• Dan Drummond

5,4,3,2,1 ... Kobe!

It has been five days since my son told me that Kobe Bryant had died. We were sitting in my truck waiting to go into a football training session (for him, not me), and he happened to be on his phone when the news broke.

Like just about everyone else, I said, "no, that can't be true." Unfortunately, as we found out later in the day, it was.

While Kobe Bryant was indeed a great basketball player, he was also a devoted father, husband and a gifted storyteller. As this article in the New Yorker thoroughly examines, Kobe Bryant wanted to tell stories through the lens of basketball, but not necessarily stories about basketball. He knew the power sports can have on people. So he used sports as a vehicle to tell stories about love, loss, childhood, and other relatable topics.

He was very much on his way to being remembered, too, for more than his basketball prowess as he accepted an Oscar for his animated short. While the storyline of the short featured basketball, he was really telling us a story about hope, challenges, and opportunities. It is a story that we can all relate to as we think back on our childhoods. There was always that one thing that we wanted to be, wanted to do when we "grew up." For Kobe Bryant, it was basketball - or, how he fell in love with the game as a child, fueling his desire to be the player be eventually became.

There are certainly other examples of his storytelling abilities ... the conversation he had with Jimmy Kimmel about his late daughter Gigi being the heir to his basketball legacy ... or explaining why he took a helicopter to events so that he could see his kids. Each of these - and other stories - struck an emotion, hit a chord - that all of us can relate to. It wasn't about Kobe Bryant himself, but rather how he wanted to connect with us by connecting with his family and telling stories about them.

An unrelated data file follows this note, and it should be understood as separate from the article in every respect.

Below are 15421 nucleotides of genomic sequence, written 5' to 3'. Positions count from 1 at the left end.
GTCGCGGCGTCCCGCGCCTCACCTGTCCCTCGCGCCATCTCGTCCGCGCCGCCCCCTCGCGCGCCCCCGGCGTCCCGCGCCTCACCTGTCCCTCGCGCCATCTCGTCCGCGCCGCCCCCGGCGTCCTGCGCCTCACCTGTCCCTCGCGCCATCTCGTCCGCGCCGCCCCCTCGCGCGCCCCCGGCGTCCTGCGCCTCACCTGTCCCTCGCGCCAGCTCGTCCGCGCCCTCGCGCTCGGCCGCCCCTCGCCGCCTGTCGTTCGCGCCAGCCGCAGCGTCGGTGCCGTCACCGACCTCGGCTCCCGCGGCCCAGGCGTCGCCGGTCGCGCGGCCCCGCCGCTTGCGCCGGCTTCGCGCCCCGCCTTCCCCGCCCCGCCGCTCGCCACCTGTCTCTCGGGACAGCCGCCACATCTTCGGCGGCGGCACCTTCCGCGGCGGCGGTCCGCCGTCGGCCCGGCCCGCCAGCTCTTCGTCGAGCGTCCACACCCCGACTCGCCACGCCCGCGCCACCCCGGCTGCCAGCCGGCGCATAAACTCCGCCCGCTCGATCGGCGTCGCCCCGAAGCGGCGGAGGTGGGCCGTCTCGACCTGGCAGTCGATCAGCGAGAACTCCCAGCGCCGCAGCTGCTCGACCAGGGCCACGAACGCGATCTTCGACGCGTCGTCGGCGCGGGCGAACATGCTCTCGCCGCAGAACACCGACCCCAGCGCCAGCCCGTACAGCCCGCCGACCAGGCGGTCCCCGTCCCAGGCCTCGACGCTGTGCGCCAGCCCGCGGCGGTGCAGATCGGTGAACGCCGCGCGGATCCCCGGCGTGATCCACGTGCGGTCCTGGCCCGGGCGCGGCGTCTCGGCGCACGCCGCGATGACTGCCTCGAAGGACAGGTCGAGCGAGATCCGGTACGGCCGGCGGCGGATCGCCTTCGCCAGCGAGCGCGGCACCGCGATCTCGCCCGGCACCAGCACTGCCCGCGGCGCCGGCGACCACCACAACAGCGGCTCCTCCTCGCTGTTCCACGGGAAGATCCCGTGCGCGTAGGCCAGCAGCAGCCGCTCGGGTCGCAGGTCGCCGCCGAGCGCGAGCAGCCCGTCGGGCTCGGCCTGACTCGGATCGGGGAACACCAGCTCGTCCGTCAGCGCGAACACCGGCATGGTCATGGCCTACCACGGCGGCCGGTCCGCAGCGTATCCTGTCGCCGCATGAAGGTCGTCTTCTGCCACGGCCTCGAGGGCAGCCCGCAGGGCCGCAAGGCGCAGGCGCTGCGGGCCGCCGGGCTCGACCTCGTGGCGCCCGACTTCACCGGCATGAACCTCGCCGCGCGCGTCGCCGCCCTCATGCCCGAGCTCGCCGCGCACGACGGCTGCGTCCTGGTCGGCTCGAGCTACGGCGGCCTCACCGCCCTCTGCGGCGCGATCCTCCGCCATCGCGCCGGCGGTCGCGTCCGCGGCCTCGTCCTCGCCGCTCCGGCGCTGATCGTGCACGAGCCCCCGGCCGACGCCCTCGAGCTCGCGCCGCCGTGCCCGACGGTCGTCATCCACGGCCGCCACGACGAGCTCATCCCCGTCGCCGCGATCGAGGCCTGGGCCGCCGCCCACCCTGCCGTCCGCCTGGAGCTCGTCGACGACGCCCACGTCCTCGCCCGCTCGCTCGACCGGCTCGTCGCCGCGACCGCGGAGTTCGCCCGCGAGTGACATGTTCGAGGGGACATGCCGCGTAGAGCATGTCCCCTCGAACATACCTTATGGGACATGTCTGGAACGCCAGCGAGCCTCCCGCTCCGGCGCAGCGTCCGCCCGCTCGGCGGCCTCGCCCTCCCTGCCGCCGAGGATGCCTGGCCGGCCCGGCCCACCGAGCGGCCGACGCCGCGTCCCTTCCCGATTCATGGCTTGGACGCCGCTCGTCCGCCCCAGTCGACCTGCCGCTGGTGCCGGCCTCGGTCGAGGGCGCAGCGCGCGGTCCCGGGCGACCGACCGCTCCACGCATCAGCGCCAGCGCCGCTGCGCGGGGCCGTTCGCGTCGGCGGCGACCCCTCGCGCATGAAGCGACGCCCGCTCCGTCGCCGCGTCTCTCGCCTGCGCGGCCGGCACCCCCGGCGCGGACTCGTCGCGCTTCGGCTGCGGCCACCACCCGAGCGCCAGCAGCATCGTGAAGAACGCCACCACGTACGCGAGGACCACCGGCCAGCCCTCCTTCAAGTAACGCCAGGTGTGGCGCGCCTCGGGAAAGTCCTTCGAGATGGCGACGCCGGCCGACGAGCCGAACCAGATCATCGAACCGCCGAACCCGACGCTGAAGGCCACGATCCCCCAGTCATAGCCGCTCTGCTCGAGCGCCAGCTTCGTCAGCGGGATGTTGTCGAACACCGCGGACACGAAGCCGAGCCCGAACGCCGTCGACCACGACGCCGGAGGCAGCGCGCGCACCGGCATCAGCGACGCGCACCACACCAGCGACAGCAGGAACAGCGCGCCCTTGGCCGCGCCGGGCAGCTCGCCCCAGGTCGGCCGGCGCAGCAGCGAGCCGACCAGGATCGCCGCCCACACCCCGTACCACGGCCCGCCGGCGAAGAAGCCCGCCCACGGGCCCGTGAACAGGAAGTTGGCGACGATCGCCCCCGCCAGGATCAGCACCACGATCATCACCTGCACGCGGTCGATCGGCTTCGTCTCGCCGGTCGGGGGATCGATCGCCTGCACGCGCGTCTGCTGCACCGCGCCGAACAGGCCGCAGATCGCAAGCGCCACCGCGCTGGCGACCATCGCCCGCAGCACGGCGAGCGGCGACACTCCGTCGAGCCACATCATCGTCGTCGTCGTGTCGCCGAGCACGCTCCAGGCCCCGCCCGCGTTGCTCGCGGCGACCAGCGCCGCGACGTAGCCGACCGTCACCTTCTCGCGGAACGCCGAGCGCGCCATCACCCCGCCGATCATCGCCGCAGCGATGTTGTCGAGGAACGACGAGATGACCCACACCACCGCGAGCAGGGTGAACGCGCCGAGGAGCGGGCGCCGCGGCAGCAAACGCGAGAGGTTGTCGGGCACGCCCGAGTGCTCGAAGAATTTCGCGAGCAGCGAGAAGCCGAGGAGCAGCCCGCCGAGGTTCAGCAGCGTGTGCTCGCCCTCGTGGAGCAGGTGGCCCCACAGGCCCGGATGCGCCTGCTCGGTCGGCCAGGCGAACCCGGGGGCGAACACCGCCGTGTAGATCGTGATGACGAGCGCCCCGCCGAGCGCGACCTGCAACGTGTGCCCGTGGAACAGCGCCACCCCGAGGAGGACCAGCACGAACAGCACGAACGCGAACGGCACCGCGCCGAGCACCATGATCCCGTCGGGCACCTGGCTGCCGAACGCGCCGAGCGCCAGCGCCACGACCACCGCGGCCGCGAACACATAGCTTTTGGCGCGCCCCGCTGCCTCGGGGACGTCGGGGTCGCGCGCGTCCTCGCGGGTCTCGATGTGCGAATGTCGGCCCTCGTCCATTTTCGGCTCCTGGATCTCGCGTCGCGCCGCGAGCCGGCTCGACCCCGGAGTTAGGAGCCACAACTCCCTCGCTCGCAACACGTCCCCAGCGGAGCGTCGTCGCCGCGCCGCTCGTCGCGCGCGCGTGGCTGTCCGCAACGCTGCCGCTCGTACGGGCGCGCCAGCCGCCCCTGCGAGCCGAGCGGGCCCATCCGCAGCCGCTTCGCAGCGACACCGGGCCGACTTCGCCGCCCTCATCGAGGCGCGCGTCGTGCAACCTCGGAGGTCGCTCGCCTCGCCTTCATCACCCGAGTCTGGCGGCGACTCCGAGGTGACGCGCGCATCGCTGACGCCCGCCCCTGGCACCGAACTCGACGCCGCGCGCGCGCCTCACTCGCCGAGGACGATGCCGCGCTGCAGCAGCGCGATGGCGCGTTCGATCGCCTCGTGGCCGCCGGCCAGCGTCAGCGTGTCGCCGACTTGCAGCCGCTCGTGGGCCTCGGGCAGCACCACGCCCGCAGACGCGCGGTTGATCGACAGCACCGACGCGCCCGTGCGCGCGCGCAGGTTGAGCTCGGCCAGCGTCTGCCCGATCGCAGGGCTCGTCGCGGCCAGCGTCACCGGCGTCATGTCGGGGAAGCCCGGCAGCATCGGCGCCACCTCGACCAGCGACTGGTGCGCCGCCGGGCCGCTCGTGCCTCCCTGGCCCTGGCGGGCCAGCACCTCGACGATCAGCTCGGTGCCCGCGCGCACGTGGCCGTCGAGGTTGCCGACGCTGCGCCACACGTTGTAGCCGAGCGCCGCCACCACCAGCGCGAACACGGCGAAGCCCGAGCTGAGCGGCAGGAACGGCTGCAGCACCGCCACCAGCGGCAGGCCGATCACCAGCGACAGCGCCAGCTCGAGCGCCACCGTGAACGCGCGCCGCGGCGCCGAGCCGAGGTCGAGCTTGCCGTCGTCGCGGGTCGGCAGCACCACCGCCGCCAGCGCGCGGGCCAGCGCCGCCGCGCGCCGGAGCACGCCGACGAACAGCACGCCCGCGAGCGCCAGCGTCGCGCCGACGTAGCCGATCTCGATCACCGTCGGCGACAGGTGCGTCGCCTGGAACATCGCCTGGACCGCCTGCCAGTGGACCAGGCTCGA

By now, we probably have thought about what our Kobe Bryant "story" is - what's that connection. For me, it's my boys and their friends when they were younger, all saying "Kobe!" as they played basketball, goofing off and pretending they - like Kobe Bryant - had 5 seconds, then 4, then 3, 2, 1 ... to make the shot and when the game, shouting ... Kobe! ... as the ball falls through the basket - just like a pair of rolled-up socks going into a trash can.


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